I am aware that Pixelated’s way of using keys is different from most encrypted mail systems. I did not inform participants in this user test about that fact. But as long as Pixelated pulls in keys from key servers, it is still making use of the traditional key infrastructure, and users who want to work with that system (experienced users like trainers and others who may recommend Pixelated to their friends — and non-experienced users who may evolve into super-users!) should be given a way to deal with missing, expired, and other problematic keys.
- At the bottom of the non-technical information in a mouseover box for the encryption icons and tags, give a link with more information, where advanced users can look at more technical information about why Pixelated failed to find a usable key.
- Provide a key management option in the contact list (see below).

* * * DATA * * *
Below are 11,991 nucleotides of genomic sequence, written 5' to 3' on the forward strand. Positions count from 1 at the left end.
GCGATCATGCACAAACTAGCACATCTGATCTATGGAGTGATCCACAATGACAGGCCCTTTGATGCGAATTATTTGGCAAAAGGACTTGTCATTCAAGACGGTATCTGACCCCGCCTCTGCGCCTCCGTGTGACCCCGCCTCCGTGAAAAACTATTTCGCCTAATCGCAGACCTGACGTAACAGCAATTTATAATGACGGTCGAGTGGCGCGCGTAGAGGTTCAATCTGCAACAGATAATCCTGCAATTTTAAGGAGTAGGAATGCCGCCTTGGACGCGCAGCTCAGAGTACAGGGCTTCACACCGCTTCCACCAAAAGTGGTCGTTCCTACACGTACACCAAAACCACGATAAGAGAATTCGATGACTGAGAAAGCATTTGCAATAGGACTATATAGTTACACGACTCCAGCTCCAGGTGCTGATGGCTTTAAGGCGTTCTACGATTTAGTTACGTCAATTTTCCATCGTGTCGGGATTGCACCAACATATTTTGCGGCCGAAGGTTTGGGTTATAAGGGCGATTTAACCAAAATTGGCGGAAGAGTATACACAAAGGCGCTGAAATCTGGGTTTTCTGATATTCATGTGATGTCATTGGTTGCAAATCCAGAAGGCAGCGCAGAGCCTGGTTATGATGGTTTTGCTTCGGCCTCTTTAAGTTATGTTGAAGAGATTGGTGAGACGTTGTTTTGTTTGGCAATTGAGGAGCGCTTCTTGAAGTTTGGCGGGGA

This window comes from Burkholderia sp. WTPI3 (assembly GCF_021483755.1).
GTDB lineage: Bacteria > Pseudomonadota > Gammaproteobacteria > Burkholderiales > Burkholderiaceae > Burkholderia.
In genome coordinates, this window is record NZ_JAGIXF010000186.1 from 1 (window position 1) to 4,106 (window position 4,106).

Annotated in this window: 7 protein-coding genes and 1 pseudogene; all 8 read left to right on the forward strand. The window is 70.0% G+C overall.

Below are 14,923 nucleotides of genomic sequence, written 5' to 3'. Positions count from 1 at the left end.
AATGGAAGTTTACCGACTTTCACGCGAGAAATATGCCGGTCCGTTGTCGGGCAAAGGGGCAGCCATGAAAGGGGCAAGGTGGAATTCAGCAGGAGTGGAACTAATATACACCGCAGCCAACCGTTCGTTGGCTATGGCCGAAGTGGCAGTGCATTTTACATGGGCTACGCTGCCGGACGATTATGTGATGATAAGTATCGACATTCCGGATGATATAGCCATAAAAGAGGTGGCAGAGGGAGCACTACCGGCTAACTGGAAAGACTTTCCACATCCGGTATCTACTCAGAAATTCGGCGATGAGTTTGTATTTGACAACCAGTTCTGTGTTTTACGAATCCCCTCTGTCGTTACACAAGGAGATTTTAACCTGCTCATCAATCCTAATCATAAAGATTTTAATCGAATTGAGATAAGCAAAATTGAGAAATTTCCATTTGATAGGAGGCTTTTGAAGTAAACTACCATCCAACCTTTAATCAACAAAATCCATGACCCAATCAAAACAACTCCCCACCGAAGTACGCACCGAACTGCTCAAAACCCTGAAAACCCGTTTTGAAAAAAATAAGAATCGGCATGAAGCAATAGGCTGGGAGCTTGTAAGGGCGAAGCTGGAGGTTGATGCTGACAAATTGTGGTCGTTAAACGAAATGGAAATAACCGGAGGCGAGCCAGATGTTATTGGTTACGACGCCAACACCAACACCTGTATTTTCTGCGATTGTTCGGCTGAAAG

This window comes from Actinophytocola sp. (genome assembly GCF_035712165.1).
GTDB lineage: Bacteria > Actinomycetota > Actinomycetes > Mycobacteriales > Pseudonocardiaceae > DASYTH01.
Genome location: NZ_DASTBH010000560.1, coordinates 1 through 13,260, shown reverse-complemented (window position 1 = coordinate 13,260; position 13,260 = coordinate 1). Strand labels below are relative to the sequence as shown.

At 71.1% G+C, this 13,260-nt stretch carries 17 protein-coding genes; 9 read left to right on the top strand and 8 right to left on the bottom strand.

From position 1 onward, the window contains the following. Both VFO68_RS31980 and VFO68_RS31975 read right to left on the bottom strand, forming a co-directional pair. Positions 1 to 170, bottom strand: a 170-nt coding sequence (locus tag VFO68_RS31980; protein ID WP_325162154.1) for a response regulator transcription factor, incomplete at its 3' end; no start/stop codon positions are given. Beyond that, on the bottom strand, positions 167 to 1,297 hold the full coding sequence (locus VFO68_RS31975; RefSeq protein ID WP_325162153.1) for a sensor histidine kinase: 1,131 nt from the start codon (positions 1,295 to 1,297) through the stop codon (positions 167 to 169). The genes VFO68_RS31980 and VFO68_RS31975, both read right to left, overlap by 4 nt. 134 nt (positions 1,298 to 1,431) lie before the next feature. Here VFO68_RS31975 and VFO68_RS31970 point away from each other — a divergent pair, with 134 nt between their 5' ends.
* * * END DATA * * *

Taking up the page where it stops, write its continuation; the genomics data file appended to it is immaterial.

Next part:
4) Users may want to preview the first line of emails in the inbox list — High priority
Our expert UX reviewer, a longtime user of encryption tools herself, noted that she wants to be able to preview the content of an email in order to know if a message is some sort of phishing/scam. Previewing email is thus useful for security reasons.
Reccomendation: Give users a one-line preview of the body of emails in the inbox list.
5) To: field shifts in current layout, making it hard to add more than one recipient — High priority, bug
Users struggled to add a second recipient to email, because after the first one had been entered, the field shifted slightly off the baseline and above the entered email, like this:
When users clicked near the baseline, Pixelated was unresponsive, making it look like no more recipients could be added.
Recommendation: This appears to be a bug related to the responsive layout, and should be fixed.
6) Users expect a contact list — Medium priority, feature request
Particularly when the orange unlocked-lock appeared, users went looking for a contact list to solve what they figured was a problem with a missing key. The looked in the left-hand menu, but did not find anything.